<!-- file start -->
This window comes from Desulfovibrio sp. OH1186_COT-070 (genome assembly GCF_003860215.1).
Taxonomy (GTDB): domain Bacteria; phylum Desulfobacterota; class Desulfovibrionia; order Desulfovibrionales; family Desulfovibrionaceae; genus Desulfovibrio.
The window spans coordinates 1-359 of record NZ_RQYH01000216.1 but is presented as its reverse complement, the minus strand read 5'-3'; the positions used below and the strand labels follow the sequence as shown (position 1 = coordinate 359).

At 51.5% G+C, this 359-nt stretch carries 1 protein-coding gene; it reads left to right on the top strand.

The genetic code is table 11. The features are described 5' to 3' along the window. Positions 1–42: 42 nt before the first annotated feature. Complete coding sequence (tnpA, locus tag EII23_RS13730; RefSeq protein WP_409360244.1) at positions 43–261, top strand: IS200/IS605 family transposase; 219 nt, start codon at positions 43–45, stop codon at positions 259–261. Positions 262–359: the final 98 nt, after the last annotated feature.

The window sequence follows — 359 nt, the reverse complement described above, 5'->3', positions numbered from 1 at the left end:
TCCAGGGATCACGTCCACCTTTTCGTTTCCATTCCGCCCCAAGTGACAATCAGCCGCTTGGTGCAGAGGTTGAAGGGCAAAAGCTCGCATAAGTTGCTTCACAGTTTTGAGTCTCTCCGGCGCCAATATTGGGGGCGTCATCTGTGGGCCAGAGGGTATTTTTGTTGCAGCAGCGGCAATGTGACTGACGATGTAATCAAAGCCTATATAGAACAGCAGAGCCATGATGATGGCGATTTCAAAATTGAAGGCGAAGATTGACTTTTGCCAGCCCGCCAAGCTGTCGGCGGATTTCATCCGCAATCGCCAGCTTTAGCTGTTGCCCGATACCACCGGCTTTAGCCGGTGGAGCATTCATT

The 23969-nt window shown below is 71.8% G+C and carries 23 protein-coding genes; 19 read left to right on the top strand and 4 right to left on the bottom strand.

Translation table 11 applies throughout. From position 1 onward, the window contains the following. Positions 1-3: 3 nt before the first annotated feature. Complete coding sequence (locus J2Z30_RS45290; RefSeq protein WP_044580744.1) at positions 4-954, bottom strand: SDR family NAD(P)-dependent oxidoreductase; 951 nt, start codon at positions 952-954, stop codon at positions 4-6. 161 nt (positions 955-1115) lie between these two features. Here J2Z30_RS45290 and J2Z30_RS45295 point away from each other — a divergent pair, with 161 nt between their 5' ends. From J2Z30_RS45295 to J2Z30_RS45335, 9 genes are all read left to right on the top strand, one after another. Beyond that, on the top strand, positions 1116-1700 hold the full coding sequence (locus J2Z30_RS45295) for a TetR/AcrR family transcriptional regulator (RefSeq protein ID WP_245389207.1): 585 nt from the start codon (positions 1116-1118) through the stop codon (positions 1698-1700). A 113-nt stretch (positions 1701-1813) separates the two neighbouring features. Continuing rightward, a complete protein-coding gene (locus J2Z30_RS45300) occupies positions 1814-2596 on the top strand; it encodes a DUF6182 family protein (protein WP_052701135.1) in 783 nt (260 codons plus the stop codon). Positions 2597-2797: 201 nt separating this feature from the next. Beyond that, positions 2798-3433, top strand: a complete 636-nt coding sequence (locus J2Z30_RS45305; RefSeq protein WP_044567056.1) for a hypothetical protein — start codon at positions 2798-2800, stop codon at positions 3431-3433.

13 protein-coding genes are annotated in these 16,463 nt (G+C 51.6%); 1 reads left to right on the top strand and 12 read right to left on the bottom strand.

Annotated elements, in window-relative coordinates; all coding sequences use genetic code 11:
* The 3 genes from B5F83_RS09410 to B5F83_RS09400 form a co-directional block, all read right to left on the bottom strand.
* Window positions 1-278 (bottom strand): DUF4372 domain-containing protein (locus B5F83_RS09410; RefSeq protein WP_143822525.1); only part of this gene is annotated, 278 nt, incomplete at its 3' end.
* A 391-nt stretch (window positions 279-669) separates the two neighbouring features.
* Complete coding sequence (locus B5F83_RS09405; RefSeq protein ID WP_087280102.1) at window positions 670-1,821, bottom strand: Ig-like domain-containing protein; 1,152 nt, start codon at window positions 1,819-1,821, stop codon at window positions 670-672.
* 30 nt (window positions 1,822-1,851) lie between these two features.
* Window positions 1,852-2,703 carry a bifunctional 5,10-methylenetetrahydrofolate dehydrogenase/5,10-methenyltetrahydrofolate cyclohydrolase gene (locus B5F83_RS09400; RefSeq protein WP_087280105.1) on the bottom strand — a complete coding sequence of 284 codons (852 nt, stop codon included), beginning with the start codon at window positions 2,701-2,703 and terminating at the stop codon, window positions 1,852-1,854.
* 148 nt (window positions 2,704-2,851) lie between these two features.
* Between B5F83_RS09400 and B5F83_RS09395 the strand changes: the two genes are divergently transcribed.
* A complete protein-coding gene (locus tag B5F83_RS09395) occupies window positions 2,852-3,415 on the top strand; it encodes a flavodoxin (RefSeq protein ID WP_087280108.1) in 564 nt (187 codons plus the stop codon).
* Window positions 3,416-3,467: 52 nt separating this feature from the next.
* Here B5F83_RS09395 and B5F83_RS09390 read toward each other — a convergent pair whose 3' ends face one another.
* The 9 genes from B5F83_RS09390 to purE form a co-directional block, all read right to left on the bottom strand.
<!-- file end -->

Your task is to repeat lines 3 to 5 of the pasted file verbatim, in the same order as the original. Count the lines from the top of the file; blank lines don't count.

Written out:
The window spans coordinates 1-359 of record NZ_RQYH01000216.1 but is presented as its reverse complement, the minus strand read 5'-3'; the positions used below and the strand labels follow the sequence as shown (position 1 = coordinate 359).

At 51.5% G+C, this 359-nt stretch carries 1 protein-coding gene; it reads left to right on the top strand.

The genetic code is table 11. The features are described 5' to 3' along the window. Positions 1–42: 42 nt before the first annotated feature. Complete coding sequence (tnpA, locus tag EII23_RS13730; RefSeq protein WP_409360244.1) at positions 43–261, top strand: IS200/IS605 family transposase; 219 nt, start codon at positions 43–45, stop codon at positions 259–261. Positions 262–359: the final 98 nt, after the last annotated feature.